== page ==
The Florida Panthers are in the driver’s seat when it comes to the NHL Draft. Owning the No. 1 pick means they’ve got their choices of anyone they want. They also have the choice to trade down if it means getting a better haul.
The idea of Panthers GM Dale Tallon trading out of the top spot has been kicked around lately, but CBC’s Elliotte Friedman floats the idea in his 30 Thoughts the Panthers could deal down twice and still get their guy.
It would take a couple of different conditions to make it work :
- The Buffalo Sabres are expected to take either of the top centers in Sam Reinhart or Sam Bennett at second overall. If a team like the Islanders or Flames wanted to jump to No. 1 to get either of them ahead of Buffalo, that would allow Florida to drop to fourth or fifth to change spots and get something else out of that team.
- From there, the Panthers could deal down again if they expect one of the players they have their eye on is still available. That means Florida could slide down again slightly if there’s another player a team below them is eager to grab.
Florida has a need to fill at wing and guys like William Nylander, Nikolaj Ehlers, Kevin Fiala, Kasperi Kapanen, and Brendan Perlini could/should be Top 15 picks. That gives Florida a wide array of guys to potentially settle on.
It’s all hypothesis at this point, but the drama on draft day could be sky high for the Panthers and any of the teams (outside of Buffalo perhaps) in the top 10.
If you want to summarize the Capitals – Maple Leafs game in one sentence, you could do worse than:
“Washington is hot as Jonathan Bernier is cold.”
The Caps reeled off a 4-2 win against Toronto on Saturday, giving them five straight wins. They also jumped into first place in the Metropolitan Division today, as they keep climbing while the New York Rangers are experiencing some growing pains.
Again, James Reimer can’t get healthy and back in Toronto’s net too soon:
With this win, Washington is now 17-5-1, leading the Metro by one point with 35 standings points. They also hold a game in hand against the Rangers, and no other Metro team even has 30 right now.
Measuring stick stretch begins
Tonight’s game began a “prove-it” month-and-change for Washington.
This contest began a three-game road trip, and they’ll also play six of seven away from Washington.
It’s pretty rough through the start of 2016, really. The Capitals will only enjoy three home games through Jan. 9.
In other words, the Capitals seem like a convincing East contender, but look out if they remain hot through the next 5-6 weeks.
Yes, there’s a lot of drama surrounding the Pittsburgh Penguins, whether it’s founded on serious problems or merely speculation.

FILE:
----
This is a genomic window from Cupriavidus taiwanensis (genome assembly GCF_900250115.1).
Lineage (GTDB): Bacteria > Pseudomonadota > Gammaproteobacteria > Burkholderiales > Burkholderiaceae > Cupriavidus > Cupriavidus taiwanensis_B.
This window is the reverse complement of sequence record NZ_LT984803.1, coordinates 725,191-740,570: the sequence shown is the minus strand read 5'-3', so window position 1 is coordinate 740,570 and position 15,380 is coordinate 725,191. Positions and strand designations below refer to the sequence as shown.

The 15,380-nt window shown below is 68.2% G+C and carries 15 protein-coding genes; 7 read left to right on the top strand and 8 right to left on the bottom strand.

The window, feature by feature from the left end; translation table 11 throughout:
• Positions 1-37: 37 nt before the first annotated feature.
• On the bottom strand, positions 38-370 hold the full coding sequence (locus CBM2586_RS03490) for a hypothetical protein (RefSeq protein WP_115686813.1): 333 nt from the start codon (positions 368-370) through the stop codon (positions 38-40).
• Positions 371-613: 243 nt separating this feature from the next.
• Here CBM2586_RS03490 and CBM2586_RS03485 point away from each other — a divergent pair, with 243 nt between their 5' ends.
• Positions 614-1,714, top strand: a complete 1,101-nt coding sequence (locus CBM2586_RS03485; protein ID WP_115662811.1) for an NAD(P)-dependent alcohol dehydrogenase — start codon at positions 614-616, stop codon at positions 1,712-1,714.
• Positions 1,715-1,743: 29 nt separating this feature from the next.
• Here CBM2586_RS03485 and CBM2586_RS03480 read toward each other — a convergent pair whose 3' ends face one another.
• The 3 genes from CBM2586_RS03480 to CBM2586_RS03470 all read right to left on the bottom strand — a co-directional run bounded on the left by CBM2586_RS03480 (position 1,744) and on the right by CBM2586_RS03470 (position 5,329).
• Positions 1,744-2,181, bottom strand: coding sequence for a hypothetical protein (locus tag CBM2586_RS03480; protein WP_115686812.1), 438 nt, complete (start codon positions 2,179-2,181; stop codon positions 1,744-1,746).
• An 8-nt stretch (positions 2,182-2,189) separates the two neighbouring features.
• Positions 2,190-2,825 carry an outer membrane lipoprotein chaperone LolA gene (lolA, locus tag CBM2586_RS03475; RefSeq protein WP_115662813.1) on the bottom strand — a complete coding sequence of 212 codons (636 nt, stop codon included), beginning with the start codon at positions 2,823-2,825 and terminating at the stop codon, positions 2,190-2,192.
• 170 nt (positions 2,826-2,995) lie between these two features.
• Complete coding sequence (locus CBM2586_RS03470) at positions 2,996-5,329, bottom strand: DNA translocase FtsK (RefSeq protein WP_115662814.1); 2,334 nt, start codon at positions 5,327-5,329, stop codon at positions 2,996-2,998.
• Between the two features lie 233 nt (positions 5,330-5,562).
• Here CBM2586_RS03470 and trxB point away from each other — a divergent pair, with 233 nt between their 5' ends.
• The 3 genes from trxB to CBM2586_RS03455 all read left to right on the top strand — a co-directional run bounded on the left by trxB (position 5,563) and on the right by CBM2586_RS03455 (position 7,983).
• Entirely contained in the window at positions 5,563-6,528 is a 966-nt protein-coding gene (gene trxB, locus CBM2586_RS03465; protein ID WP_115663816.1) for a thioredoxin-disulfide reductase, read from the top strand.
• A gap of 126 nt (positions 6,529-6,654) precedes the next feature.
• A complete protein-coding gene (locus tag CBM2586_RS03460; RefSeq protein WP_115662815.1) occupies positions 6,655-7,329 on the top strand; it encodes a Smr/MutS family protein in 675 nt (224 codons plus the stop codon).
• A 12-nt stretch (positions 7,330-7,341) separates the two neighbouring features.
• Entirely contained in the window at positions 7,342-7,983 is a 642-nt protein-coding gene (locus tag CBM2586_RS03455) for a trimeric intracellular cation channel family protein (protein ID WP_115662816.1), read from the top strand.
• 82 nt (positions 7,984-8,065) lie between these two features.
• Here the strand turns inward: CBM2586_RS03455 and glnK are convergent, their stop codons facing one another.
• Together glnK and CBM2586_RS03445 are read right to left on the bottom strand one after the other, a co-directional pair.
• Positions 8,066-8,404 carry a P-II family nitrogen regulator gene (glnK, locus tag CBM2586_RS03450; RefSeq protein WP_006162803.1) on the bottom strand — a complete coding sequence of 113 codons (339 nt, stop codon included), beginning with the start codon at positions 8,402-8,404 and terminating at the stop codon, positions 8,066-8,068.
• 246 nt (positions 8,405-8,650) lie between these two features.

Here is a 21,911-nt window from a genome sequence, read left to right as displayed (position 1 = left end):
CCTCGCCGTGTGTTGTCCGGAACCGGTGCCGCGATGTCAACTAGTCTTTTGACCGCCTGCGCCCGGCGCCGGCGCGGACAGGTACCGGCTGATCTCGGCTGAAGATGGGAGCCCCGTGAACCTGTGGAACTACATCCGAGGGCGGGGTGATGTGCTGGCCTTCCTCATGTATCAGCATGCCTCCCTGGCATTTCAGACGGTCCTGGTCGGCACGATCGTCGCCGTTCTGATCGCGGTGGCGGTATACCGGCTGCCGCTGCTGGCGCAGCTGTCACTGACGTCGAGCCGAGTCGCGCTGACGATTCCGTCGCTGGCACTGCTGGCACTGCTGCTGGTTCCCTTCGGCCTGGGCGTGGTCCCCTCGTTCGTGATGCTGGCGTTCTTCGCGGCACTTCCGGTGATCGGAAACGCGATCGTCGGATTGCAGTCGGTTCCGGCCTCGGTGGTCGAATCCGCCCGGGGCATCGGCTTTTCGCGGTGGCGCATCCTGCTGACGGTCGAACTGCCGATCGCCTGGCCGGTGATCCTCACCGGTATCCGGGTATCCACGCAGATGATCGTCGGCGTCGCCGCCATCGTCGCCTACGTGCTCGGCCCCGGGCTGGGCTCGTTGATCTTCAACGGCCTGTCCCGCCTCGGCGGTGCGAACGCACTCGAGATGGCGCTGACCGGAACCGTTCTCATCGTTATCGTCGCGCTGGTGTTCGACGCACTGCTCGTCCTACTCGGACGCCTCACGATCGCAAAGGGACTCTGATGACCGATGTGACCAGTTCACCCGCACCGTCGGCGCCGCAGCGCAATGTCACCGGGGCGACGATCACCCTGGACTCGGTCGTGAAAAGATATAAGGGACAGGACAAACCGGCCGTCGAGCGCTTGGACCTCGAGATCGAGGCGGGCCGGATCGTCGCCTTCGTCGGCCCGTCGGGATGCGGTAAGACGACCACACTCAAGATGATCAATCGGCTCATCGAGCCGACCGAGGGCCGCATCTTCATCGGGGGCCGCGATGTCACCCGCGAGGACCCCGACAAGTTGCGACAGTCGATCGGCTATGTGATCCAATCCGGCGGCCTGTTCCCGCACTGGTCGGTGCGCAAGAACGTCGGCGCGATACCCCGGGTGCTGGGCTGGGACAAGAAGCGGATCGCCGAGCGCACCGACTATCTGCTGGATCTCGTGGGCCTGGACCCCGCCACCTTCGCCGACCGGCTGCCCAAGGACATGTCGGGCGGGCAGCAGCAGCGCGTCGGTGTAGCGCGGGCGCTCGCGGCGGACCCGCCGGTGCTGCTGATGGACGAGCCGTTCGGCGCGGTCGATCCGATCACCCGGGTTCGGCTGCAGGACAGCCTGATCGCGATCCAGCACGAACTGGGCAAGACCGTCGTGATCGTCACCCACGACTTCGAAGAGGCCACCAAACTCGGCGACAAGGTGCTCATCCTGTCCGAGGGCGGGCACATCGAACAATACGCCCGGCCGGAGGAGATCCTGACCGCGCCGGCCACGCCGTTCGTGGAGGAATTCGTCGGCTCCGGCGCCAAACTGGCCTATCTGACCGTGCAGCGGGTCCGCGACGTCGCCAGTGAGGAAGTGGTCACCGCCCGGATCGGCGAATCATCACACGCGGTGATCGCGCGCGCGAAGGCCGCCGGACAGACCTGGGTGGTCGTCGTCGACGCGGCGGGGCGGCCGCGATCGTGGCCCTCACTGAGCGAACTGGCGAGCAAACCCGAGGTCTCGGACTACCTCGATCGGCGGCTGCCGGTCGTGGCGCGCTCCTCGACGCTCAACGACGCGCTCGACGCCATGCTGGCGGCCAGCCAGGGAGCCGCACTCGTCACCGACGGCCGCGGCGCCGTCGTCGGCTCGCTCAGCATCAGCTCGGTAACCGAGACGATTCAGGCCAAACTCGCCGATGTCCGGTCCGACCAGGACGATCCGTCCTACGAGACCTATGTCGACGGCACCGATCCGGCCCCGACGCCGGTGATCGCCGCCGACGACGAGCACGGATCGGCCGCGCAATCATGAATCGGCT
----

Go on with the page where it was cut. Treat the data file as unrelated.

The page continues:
It’s easy to get swept up in all of that and ignore the fact that, hey, they still have Evgeni Malkin and Sidney Crosby. Those two can really heal wounds with their on-ice play, and in Saturday’s case, Malkin is taking over against the Edmonton Oilers.
His spin-o-rama goal above was a real jaw-dropper. He also scored Pittsburgh’s second tally:
These highlights feel like Malkin’s way of saying “It’s going to be just fine.”
Update: It wasn’t enough for a win, however, as the Oilers beat the Penguins 3-2 via a shootout.
Fighting is down more or less across the board in the NHL, but the Tampa Bay Lightning might be the franchise least interested in dropping the gloves.
Ryan Callahan vs. Kyle Okposo already has some name recognition to it, yet it gets some bonus points for being the Bolts’ first fighting major of 2015-16.
It … probably loses those bonus points in being run-of-the-mill.
Hey, be fair; the Lightning are clearly out of practice.
It must be a helpless feeling to sit idly by while your team continues to flail, but such emotions are what opposing GMs love to prey on.
Edmonton Oilers GM Peter Chiarelli hasn’t been around through much of the suffering for this hapless franchise, yet that doesn’t mean he’s immune to the calls for improvement. To his credit, he’s not buckling under that pressure.
You can see and hear his full comments below:
If you don’t feel like playing the video, the message is simple enough.
Chiarelli isn’t happy with Edmonton’s record – he hasn’t “seen progression” in ways that he was expecting, but again … he doesn’t want to force moves.
Long story short, he can “sleep at night,” even if he’s disappointed.
Is he right to take a relaxed approach, though? Maybe it’s time to blow up a part of what isn’t working? Have some fun armchair GM’ing on this one.